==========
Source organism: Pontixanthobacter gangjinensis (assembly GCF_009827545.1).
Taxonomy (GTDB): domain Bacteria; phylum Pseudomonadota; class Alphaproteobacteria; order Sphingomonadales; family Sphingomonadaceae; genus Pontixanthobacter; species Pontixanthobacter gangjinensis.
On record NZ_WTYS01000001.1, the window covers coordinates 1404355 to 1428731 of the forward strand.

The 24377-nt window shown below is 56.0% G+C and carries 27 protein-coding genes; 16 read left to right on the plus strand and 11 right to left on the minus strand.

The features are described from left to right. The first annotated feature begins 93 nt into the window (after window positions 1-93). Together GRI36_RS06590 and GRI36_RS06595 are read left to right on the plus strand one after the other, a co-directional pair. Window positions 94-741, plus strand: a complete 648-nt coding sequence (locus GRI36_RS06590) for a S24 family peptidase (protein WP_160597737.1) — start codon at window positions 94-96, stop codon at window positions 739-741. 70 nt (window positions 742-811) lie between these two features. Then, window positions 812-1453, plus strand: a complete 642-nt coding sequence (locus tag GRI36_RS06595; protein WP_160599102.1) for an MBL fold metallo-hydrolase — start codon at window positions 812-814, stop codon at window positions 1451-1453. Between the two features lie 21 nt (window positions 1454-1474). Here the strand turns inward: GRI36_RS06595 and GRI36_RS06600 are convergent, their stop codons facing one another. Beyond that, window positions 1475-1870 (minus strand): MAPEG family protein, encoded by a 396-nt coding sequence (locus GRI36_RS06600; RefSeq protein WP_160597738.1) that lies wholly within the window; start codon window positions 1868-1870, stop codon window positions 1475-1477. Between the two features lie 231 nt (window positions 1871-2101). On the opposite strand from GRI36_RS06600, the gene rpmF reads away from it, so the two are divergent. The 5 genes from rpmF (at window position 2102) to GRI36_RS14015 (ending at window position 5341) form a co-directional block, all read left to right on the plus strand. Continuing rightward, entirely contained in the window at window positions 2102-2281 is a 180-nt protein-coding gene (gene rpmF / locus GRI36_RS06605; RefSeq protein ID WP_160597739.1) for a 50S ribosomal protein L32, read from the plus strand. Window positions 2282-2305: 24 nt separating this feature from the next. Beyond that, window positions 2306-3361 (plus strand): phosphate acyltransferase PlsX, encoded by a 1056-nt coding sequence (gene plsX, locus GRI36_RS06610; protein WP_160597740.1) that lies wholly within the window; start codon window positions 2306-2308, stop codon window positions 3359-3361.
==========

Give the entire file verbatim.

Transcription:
Source organism: Pontixanthobacter gangjinensis (assembly GCF_009827545.1).
Taxonomy (GTDB): domain Bacteria; phylum Pseudomonadota; class Alphaproteobacteria; order Sphingomonadales; family Sphingomonadaceae; genus Pontixanthobacter; species Pontixanthobacter gangjinensis.
On record NZ_WTYS01000001.1, the window covers coordinates 1404355 to 1428731 of the forward strand.

The 24377-nt window shown below is 56.0% G+C and carries 27 protein-coding genes; 16 read left to right on the plus strand and 11 right to left on the minus strand.

The features are described from left to right. The first annotated feature begins 93 nt into the window (after window positions 1-93). Together GRI36_RS06590 and GRI36_RS06595 are read left to right on the plus strand one after the other, a co-directional pair. Window positions 94-741, plus strand: a complete 648-nt coding sequence (locus GRI36_RS06590) for a S24 family peptidase (protein WP_160597737.1) — start codon at window positions 94-96, stop codon at window positions 739-741. 70 nt (window positions 742-811) lie between these two features. Then, window positions 812-1453, plus strand: a complete 642-nt coding sequence (locus tag GRI36_RS06595; protein WP_160599102.1) for an MBL fold metallo-hydrolase — start codon at window positions 812-814, stop codon at window positions 1451-1453. Between the two features lie 21 nt (window positions 1454-1474). Here the strand turns inward: GRI36_RS06595 and GRI36_RS06600 are convergent, their stop codons facing one another. Beyond that, window positions 1475-1870 (minus strand): MAPEG family protein, encoded by a 396-nt coding sequence (locus GRI36_RS06600; RefSeq protein WP_160597738.1) that lies wholly within the window; start codon window positions 1868-1870, stop codon window positions 1475-1477. Between the two features lie 231 nt (window positions 1871-2101). On the opposite strand from GRI36_RS06600, the gene rpmF reads away from it, so the two are divergent. The 5 genes from rpmF (at window position 2102) to GRI36_RS14015 (ending at window position 5341) form a co-directional block, all read left to right on the plus strand. Continuing rightward, entirely contained in the window at window positions 2102-2281 is a 180-nt protein-coding gene (gene rpmF / locus GRI36_RS06605; RefSeq protein ID WP_160597739.1) for a 50S ribosomal protein L32, read from the plus strand. Window positions 2282-2305: 24 nt separating this feature from the next. Beyond that, window positions 2306-3361 (plus strand): phosphate acyltransferase PlsX, encoded by a 1056-nt coding sequence (gene plsX, locus GRI36_RS06610; protein WP_160597740.1) that lies wholly within the window; start codon window positions 2306-2308, stop codon window positions 3359-3361.